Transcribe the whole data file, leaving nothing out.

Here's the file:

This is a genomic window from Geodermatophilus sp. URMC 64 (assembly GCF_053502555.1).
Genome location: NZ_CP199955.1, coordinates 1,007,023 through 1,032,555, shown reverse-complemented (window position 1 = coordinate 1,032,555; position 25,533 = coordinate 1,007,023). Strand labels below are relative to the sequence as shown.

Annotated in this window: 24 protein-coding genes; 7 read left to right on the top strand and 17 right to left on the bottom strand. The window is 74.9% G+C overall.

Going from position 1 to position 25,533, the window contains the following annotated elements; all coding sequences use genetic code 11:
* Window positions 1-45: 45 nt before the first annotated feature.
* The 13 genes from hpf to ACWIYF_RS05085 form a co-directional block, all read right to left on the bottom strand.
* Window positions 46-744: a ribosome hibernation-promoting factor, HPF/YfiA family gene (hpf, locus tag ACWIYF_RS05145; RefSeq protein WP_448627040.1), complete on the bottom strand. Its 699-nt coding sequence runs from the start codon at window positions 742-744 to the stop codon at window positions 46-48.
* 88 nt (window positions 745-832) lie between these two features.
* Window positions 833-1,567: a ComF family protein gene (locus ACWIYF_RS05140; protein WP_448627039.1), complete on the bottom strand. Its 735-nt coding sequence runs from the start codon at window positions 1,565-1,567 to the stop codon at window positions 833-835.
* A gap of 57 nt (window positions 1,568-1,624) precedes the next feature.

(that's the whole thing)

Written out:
This is a genomic window from Geodermatophilus sp. URMC 64 (assembly GCF_053502555.1).
Genome location: NZ_CP199955.1, coordinates 1,007,023 through 1,032,555, shown reverse-complemented (window position 1 = coordinate 1,032,555; position 25,533 = coordinate 1,007,023). Strand labels below are relative to the sequence as shown.

Annotated in this window: 24 protein-coding genes; 7 read left to right on the top strand and 17 right to left on the bottom strand. The window is 74.9% G+C overall.

Going from position 1 to position 25,533, the window contains the following annotated elements; all coding sequences use genetic code 11:
* Window positions 1-45: 45 nt before the first annotated feature.
* The 13 genes from hpf to ACWIYF_RS05085 form a co-directional block, all read right to left on the bottom strand.
* Window positions 46-744: a ribosome hibernation-promoting factor, HPF/YfiA family gene (hpf, locus tag ACWIYF_RS05145; RefSeq protein WP_448627040.1), complete on the bottom strand. Its 699-nt coding sequence runs from the start codon at window positions 742-744 to the stop codon at window positions 46-48.
* 88 nt (window positions 745-832) lie between these two features.
* Window positions 833-1,567: a ComF family protein gene (locus ACWIYF_RS05140; protein WP_448627039.1), complete on the bottom strand. Its 735-nt coding sequence runs from the start codon at window positions 1,565-1,567 to the stop codon at window positions 833-835.
* A gap of 57 nt (window positions 1,568-1,624) precedes the next feature.